Brock Long from Hagerty Consulting blew my mind (no pun intended) with his presentation warning that an ill-conceived evacuation plan (in response to a natural disaster) can lead to a secondary disaster of our own making.
Brock used case studies of mass evacuation efforts prompted by hurricanes and floods to capture key lessons of what worked and to suggest how we can improve our planning for the future. The concepts of zone-based and phased evacuations were discussed to help us better manage the movement of the ever-growing mass of people that may require shelter from Mother Nature.
The zone-based concept seeks suitable locations that can support evacuees with an emphasis on reducing the distance that must be traveled in order for folks to receive adequate shelter and support.
Phased evacuations optimize our existing infrastructure, which has not kept pace with the population growth experienced in many parts of our country. In the absence of a phased approach, everyone trying to move at the same time causes our roadways and transportation systems to be overloaded causing gridlock and chaos to ensue. An organized approach that is conducted in phases hastens the evacuation process making it much more likely that the evacuation can be completed in a safe and timely manner.
Brock covered a long list of considerations that will help any transit organization prepare a strategy for executing a mass evacuation. HINT: There are many not-so obvious considerations that must be made.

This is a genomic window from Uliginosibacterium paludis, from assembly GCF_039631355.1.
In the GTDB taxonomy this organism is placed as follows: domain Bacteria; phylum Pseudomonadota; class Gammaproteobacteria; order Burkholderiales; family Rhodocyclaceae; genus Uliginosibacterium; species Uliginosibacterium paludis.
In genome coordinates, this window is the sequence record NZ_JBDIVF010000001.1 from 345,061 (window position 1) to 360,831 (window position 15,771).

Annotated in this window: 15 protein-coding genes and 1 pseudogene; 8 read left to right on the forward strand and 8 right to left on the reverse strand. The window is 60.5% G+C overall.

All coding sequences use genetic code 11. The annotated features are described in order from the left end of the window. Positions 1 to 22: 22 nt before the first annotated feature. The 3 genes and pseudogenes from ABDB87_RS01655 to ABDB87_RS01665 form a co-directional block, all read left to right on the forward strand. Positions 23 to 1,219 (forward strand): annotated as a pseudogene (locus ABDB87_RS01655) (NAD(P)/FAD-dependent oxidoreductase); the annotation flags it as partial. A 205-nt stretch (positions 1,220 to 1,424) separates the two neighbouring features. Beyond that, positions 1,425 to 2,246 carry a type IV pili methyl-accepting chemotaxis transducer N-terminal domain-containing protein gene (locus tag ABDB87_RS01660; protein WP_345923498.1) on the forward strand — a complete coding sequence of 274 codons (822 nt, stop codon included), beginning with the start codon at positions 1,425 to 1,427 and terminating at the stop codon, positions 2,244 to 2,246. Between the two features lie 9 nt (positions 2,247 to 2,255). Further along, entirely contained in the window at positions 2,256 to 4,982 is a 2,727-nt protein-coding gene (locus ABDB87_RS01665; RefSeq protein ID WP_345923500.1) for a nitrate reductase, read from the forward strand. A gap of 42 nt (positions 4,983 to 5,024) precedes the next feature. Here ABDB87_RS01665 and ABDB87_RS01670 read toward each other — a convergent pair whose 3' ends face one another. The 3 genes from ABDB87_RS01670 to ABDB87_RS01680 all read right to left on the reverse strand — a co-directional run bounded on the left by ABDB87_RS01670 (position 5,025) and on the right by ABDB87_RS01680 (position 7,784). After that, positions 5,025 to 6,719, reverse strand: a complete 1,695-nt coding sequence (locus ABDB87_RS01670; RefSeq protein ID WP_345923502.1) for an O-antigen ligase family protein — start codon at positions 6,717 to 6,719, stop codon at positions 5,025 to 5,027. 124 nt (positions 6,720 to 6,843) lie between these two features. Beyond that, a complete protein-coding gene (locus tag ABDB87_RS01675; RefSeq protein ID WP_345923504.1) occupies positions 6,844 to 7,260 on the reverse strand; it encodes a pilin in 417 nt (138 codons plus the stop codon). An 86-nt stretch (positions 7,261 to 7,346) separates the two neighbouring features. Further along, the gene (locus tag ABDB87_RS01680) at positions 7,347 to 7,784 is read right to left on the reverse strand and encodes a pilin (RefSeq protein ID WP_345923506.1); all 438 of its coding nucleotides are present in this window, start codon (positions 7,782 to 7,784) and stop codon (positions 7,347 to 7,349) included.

I’d like to squeeze in one last presentation: “The Comprehensive Safety System Review” conducted by King County Metro (Metro) in Seattle was truly outstanding. This effort seeks to align Metro practices with the County’s Enterprise Risk Management Approach and led to a number of interesting discoveries, challenges and creative solutions.
Marc Anderson, risk manager from Metro; Sean Catanese, ERM manager, King County; and Robert Ziegler of Terracon Consultants asked questions, conducted surveys, evaluated processes and procedures, and ignored any pre-conceived notions to conduct a thorough evaluation of Metro’s safety systems and culture. Their open and honest evaluation revealed what actions needed to be taken and allowed the team to build an implementation plan to ensure the required work will be done.
This self-prompted review illustrates Metro’s willingness to stretch itself beyond mere compliance, instead reaching for the safest version of itself that is possible for them to become. It was interesting to learn how one organization challenged itself to improve and the steps being taken to make it happen.